AFSA SGA Moves Florida Auto-Fraud Reform Across Finish Line

AFSA members in Florida scored a big win thanks to a coalition including Sonya Deen of JM Family, AFSA’s State Government Affairs team, and numerous AFSA members. The law, which goes into effect on January 1st, 2020, will enable lienholders and borrowers to contain costs. 

Under existing law, a towing service or repair shop could hold a vehicle for at least 30 days and even claim another lien against the vehicle due to nonpayment for services. During this period, the service provider is required to notify all owners and lienholders of the amount due and may eventually hold a public auction for the sale of the vehicle following publication of a notice of sale. This process has been abused for many years through fraudulent liens on customer’s vehicles, and selling vehicles without properly notifying the lienholder.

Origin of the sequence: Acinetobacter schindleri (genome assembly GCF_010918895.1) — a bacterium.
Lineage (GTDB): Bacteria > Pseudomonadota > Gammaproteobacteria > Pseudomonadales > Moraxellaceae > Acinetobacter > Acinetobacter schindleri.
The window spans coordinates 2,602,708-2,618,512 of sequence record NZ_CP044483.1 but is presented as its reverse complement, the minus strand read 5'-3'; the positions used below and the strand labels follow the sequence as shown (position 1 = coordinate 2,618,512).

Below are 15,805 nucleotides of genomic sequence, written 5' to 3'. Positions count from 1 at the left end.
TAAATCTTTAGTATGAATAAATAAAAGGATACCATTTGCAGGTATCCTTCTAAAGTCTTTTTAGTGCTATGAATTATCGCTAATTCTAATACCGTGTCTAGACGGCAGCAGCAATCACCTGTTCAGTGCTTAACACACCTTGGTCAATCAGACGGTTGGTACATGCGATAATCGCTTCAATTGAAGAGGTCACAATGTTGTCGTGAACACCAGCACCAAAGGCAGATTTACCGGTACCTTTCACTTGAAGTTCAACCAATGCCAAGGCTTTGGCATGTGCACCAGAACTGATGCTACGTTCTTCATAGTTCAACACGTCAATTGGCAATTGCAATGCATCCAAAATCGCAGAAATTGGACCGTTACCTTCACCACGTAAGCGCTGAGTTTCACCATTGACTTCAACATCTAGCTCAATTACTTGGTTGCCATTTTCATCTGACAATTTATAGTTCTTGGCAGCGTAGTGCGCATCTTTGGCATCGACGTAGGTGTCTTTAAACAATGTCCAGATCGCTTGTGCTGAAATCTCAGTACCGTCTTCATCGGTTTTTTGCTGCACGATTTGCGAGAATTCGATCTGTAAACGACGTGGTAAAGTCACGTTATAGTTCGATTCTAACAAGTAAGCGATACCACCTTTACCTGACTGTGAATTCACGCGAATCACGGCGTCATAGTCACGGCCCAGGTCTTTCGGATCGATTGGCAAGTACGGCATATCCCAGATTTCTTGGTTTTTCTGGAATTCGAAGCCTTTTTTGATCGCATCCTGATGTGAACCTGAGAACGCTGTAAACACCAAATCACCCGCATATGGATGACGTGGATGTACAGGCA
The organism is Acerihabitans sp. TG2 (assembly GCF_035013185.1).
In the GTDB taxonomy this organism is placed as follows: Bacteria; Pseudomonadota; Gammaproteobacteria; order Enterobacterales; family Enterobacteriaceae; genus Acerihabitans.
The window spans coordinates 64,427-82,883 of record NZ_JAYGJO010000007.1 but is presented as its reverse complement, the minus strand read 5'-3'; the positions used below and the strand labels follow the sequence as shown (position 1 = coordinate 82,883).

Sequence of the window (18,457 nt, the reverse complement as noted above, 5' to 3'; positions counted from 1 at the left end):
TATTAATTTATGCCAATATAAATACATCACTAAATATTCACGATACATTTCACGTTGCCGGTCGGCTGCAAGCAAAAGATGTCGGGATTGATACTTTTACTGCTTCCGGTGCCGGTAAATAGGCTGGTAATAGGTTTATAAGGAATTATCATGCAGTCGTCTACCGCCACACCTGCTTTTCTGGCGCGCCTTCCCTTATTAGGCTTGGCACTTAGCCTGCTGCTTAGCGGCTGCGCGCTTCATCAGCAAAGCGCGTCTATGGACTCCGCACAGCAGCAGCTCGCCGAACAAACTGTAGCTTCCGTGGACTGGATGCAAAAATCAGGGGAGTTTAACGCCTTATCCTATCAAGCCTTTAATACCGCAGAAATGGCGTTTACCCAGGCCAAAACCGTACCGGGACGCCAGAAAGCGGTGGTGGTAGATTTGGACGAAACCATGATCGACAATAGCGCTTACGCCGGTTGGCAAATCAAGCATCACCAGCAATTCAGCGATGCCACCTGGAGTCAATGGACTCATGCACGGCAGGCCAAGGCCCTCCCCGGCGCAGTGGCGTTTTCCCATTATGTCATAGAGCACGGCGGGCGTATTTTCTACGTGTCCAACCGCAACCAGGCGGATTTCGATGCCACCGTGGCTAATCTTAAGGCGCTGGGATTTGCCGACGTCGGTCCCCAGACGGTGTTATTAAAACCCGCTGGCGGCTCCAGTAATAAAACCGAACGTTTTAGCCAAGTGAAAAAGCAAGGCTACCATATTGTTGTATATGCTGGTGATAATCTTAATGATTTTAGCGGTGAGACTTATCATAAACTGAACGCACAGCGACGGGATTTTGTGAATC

“I believe it was AFSA’s letter to key legislators that moved this legislation,” said Dennis Levine, a partner at Kelly Kronenberg Attorneys at Law. “I  thank AFSA for its leadership in helping to move the Florida Legislature to pass amendments to the storage, towing and repair lien sale statutes.” 
Consumers and the vehicle-finance industry are hit annually with tens of millions of dollars in fraudulent lien costs, and the new law will give creditors more options to detect and fight against fraudulent liens and to pursue damages when fraud occurs, keeping costs down for all consumers in the state.

The law was the culmination of three years of effort. JM Family was integral in drafting language for the legislation and tracking it. AFSA gathered data on fraud from its Florida members, reached out to the state’s banking regulators and coalitions in other affected industries, the Florida Attorney General’s office, and coordinated with local law enforcement to communicate fraud data and patterns. AFSA wrote letters in support of the bill in both chambers, while JM Family directly advocated for the legislation.